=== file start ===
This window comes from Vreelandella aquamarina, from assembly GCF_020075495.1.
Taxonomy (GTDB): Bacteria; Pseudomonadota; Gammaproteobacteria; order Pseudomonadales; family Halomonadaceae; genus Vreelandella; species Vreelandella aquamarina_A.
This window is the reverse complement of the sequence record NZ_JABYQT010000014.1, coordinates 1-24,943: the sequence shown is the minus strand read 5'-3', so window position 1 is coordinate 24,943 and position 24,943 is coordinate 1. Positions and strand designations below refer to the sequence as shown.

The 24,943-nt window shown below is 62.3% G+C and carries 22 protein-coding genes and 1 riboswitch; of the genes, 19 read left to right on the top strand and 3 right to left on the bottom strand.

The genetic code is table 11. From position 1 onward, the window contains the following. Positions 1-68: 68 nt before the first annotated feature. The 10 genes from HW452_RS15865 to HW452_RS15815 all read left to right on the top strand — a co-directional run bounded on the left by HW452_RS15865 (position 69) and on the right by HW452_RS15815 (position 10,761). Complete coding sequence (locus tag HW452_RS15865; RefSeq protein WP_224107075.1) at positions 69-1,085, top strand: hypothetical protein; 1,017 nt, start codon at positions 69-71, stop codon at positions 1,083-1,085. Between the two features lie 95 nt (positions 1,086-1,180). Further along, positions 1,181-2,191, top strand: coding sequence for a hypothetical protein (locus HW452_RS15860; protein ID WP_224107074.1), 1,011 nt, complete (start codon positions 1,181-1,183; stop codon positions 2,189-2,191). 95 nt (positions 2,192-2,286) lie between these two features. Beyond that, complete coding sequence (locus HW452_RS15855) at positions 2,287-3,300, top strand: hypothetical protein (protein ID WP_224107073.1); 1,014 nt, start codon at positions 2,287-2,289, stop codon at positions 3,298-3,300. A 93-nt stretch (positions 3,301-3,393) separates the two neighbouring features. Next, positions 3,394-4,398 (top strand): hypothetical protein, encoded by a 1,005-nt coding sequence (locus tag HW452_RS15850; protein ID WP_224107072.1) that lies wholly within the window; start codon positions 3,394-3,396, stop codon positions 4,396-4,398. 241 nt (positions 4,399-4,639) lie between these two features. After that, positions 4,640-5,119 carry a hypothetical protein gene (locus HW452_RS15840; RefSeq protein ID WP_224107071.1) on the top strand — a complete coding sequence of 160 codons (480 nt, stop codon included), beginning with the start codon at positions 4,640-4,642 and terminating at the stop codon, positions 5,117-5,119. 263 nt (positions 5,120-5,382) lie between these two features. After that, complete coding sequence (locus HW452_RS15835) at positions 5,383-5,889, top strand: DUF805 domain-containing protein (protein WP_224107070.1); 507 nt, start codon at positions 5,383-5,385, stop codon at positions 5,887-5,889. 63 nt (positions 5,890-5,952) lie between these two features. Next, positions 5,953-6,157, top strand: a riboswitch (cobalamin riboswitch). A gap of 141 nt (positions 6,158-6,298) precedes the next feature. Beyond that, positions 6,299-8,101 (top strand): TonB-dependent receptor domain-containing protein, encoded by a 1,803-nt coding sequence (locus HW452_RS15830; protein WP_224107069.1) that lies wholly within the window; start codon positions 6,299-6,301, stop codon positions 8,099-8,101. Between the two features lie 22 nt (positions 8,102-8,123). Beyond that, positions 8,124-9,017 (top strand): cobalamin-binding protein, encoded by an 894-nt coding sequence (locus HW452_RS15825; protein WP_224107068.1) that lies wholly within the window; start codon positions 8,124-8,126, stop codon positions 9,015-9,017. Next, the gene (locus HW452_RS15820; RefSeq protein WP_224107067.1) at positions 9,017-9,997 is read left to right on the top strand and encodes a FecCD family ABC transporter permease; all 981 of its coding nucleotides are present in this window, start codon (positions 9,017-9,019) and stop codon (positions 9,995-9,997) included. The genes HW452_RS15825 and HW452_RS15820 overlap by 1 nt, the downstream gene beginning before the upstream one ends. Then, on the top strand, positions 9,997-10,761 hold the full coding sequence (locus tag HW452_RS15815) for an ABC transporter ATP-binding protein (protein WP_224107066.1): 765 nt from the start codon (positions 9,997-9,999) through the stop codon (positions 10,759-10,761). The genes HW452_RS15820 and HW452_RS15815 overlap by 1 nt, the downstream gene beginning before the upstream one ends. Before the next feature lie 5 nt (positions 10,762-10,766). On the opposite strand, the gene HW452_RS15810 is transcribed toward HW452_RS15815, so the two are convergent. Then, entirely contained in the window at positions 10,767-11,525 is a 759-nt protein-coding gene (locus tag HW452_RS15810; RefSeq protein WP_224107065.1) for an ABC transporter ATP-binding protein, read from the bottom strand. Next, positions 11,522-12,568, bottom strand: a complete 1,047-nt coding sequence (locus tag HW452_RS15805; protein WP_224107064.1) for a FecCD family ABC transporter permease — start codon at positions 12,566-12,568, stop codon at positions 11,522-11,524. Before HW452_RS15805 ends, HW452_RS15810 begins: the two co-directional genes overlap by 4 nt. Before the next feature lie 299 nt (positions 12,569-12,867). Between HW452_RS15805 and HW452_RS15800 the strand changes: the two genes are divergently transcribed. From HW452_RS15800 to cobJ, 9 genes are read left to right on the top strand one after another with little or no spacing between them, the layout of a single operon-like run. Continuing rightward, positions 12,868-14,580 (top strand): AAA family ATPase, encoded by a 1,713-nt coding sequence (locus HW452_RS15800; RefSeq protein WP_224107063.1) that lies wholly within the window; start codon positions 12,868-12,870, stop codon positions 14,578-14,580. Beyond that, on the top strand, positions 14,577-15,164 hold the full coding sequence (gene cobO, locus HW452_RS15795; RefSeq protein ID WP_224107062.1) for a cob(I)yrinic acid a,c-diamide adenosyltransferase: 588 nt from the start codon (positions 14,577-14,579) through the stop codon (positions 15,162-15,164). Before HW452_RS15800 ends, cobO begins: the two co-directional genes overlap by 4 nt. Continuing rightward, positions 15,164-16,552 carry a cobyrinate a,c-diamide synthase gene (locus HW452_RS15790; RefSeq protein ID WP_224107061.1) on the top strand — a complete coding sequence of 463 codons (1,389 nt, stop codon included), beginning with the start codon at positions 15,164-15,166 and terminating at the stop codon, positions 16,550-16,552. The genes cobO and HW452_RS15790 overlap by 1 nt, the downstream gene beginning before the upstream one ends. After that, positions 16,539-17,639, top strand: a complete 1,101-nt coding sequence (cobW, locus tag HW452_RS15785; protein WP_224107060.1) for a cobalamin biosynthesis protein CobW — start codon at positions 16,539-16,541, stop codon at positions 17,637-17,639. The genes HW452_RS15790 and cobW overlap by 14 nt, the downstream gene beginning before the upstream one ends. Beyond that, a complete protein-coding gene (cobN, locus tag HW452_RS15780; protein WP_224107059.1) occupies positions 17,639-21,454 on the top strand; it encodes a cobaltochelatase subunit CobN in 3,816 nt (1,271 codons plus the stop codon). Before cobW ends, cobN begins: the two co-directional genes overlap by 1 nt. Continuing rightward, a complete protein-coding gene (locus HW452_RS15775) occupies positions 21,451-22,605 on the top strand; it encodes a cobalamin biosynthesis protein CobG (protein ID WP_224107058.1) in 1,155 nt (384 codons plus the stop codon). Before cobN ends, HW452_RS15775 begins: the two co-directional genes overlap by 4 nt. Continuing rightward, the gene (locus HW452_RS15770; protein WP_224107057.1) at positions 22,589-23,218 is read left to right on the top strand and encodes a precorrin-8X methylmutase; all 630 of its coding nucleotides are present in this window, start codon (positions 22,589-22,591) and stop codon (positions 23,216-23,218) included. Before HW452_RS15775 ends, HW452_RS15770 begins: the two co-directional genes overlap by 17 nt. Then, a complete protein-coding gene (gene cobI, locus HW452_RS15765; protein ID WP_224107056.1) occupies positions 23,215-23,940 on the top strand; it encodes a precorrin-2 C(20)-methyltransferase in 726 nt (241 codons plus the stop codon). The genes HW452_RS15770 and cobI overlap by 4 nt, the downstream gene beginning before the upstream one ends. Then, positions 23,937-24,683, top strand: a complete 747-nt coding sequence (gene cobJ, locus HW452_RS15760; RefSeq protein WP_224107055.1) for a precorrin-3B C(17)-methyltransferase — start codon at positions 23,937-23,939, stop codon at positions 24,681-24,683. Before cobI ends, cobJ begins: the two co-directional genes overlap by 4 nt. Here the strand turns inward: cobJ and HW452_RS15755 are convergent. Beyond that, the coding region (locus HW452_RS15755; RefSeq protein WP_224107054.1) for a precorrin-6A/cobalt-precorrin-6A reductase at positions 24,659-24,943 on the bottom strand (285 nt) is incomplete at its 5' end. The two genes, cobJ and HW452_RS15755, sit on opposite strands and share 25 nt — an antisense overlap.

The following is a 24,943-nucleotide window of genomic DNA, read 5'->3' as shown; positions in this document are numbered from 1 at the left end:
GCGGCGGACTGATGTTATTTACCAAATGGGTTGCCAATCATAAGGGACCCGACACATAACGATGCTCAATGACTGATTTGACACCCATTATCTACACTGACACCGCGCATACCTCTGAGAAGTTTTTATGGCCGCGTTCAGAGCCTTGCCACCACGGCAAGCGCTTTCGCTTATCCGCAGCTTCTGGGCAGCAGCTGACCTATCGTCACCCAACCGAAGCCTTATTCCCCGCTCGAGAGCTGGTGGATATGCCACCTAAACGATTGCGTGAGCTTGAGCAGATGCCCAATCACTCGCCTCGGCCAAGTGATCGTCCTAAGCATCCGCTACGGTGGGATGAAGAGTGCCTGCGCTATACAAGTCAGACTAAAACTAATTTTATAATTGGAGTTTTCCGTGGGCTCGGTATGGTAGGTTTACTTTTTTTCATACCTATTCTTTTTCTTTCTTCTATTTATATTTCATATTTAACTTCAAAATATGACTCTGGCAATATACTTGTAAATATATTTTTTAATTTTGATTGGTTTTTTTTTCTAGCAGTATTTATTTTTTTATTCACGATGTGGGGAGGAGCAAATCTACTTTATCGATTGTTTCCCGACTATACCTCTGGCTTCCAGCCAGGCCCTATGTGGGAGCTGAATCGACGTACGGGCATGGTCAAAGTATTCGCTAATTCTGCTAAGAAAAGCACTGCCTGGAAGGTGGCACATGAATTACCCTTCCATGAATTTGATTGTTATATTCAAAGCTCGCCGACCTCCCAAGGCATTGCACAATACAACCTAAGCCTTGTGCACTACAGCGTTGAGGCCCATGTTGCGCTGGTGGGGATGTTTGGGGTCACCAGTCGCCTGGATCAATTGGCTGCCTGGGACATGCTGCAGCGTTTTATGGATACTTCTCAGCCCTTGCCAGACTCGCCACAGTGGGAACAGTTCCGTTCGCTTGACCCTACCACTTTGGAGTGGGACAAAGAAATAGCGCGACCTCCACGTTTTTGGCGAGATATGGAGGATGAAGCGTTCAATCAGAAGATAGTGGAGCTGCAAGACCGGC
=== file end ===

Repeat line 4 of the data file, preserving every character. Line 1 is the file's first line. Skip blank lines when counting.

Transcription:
The 24,943-nt window shown below is 62.3% G+C and carries 22 protein-coding genes and 1 riboswitch; of the genes, 19 read left to right on the top strand and 3 right to left on the bottom strand.